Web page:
06/02/2021, 15.39
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The influence of Kyrgyz and Kazakh women is growing

by Vladimir Rozanskij

In Kyrgyzstan many women hold office in local government. One of them is Meerim Moldalieva, a disabled former policewoman, now an elected official. Gulbar Samsalieva is involved in social projects. In Kazakhstan, the Feminita movement is fighting for the rights of women and LGBT people.


Moscow (AsiaNews) – Women in Central Asia are traditionally very quiet and submissive, but now they are beginning to make their voices heard. In Kyrgyzstan many have been elected to office; in Kazakhstan, feminists protest without fear against male violence.

For the first time in Kyrgyz history, women won nearly 40 per cent of seats in last April's local elections, Current Time TV[*] reported.

The result was achieved thanks also to a law that guarantees them at least a third of seats. However, most winners attribute their success first and foremost to their own merits rather than the women’s quota imposed by law.

To talk about the vote, Current Time TV  interviewed Meerim Moldalieva (picture 2), a 27-year-old ex-policewoman, who saw her life change after a serious accident.

“I was paralyzed for a year, I didn't want to live anymore,” she said. “After a year, I learnt to sit in wheelchair, and then I thought: Why should I sit? The chair is not for me, I am strong, I can and must walk!”

Moldalieva was elected and heads the council in her native village in the Naryn region. She explains that she was greatly helped by her experience of working with people, as well as by her education.

Leading her campaign almost entirely from home, using social media, she had to compete with men who got the vote of relatives.

Gulbar Samsalieva (picture 1) also took part in the April 11 election, winning at her first attempt. A former nurse, Gulbar believes her success was due to her preparation.

Two years ago, she organised a women’s council in her village. While male candidates were promoting football, she was involved in social projects, helping the poor during the pandemic.

Meanwhile, feminists in Kazakhstan took to the streets of various cities last weekend (29-30 May) to protest against threats and pressure. Unidentified people attacked and beat members of the Feminita movement, with police later detaining without cause the victims of the violence.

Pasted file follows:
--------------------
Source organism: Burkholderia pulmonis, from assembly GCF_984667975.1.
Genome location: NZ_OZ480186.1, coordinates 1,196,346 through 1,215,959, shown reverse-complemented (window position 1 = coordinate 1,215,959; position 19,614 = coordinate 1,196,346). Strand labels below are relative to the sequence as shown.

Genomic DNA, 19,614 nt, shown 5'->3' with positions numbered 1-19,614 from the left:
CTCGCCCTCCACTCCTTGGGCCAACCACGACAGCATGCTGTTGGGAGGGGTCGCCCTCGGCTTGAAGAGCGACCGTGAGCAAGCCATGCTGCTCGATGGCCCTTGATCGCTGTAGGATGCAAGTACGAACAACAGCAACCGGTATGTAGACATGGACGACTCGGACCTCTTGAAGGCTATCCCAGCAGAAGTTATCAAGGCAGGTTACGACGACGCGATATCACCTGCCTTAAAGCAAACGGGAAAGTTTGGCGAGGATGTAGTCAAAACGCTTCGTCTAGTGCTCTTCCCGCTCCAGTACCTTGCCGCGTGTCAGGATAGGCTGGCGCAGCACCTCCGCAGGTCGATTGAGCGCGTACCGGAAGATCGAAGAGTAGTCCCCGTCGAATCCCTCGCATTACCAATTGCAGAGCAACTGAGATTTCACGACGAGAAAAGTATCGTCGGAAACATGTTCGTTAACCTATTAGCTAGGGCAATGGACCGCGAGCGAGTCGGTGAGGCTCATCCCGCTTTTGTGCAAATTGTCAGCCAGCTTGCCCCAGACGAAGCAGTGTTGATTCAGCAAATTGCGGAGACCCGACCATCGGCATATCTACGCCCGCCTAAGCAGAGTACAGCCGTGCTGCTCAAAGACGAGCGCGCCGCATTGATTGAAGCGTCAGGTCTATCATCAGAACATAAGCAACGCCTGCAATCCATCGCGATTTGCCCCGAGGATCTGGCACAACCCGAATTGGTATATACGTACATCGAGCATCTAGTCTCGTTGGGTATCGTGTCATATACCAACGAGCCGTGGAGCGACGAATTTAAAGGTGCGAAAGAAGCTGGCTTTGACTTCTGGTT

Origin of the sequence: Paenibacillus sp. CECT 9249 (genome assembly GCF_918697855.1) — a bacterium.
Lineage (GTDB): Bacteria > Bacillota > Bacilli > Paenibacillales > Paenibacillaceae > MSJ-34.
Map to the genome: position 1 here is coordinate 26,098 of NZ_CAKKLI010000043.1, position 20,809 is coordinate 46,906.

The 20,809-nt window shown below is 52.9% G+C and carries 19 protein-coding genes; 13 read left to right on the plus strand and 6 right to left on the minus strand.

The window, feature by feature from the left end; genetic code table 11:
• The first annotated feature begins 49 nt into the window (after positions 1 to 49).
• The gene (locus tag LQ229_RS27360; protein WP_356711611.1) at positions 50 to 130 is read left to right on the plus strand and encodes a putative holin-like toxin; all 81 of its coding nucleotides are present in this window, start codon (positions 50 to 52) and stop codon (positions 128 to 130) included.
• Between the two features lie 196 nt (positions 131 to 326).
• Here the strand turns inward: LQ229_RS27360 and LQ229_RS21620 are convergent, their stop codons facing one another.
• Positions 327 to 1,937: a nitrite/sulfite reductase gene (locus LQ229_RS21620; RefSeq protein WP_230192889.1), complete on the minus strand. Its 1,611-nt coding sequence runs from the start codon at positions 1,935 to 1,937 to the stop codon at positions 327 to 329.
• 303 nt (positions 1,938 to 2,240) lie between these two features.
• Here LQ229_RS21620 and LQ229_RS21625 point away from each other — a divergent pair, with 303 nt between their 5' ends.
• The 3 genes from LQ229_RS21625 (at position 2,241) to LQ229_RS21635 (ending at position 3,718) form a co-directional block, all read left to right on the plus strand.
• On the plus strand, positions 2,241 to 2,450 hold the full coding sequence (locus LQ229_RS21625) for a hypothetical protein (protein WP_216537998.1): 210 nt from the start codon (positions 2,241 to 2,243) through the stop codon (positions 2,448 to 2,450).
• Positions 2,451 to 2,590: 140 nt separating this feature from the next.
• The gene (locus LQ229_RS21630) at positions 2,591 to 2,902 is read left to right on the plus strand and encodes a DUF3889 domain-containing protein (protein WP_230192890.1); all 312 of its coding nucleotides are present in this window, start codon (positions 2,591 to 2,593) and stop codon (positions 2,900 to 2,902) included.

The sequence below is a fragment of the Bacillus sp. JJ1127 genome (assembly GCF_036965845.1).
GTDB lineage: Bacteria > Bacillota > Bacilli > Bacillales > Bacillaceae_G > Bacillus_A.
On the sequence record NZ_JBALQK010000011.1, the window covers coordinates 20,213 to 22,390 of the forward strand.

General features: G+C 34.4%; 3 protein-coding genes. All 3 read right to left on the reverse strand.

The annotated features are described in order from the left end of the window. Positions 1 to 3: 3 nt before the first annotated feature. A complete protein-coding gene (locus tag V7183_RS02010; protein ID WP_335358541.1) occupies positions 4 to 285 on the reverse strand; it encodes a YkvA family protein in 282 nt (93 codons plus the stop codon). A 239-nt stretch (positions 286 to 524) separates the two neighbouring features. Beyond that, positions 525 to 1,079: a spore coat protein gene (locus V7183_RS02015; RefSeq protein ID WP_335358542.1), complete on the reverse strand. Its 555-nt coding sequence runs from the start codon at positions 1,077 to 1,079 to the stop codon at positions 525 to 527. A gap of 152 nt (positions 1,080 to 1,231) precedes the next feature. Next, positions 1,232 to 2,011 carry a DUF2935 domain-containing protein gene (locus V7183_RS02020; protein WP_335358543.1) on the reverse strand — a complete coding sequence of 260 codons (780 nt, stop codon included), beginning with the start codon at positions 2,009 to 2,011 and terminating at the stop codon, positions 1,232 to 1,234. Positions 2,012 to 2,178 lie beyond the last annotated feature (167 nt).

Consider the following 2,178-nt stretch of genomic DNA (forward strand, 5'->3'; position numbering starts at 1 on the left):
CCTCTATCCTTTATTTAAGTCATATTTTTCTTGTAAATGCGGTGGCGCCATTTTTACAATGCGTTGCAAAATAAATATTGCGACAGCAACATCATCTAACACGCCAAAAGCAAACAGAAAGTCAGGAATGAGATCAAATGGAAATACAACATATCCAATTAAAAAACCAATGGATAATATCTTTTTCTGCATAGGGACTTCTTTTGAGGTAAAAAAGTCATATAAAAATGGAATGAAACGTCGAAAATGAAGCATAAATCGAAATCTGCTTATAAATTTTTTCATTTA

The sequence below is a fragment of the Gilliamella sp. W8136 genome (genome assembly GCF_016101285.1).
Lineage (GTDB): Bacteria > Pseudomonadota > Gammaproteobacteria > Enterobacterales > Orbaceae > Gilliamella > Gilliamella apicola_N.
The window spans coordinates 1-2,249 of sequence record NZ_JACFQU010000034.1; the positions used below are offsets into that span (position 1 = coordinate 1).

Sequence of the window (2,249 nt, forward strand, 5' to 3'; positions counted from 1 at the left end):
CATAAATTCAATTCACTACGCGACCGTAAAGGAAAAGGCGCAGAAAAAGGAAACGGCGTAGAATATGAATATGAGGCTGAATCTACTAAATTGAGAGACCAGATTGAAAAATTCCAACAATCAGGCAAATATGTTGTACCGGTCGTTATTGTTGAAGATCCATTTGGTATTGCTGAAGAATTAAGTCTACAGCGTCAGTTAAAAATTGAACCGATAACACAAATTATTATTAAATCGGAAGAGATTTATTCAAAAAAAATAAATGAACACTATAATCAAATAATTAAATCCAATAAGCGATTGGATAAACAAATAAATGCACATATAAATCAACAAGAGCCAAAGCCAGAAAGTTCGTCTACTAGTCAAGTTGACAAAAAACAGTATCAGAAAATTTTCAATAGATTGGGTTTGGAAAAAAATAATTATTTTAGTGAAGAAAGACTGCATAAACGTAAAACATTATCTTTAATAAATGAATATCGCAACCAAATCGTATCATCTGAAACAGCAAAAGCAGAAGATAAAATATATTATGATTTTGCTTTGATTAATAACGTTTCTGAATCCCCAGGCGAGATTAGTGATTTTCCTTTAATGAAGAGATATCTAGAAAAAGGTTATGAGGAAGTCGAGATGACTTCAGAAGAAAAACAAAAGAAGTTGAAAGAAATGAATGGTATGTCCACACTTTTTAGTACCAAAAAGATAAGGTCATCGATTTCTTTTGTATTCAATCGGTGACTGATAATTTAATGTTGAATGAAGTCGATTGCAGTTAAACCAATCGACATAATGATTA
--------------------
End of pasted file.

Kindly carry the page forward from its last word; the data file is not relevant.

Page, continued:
One of the activists, Zhanar Sekerbaeva (picture 3), has bruises on her hands and abrasions, in an interview, she described the terror experienced during the protests.

Together with a friend, Gulzada Serzhan, she organised a meeting for last Saturday with a group of women in the city of Shymkent to talk about the rights of the LGBT community.

Instead, scores of men stormed the hotel where they were supposed to meet. In addition to using violence, the attackers demanded the two women leave the city immediately. Police eventually moved in to arrest the two activists.

After the incident Zhanar and Gulzada, on police advice, left Shymkent, but continued to receive threats on social media.

Undaunted, Zhanar plans to return to the city from where she was kicked out to discuss women's issues. “The attacks on the rights of women and LGBT people show that it is more necessary than ever to talk about it in an open way,” she said.

“I want to send a message: You will not stop us. Even if you kill us, there will be other women who will take our place. We are not afraid of you, and we will speak even louder about our issues.”

[*] Настоящее Время.

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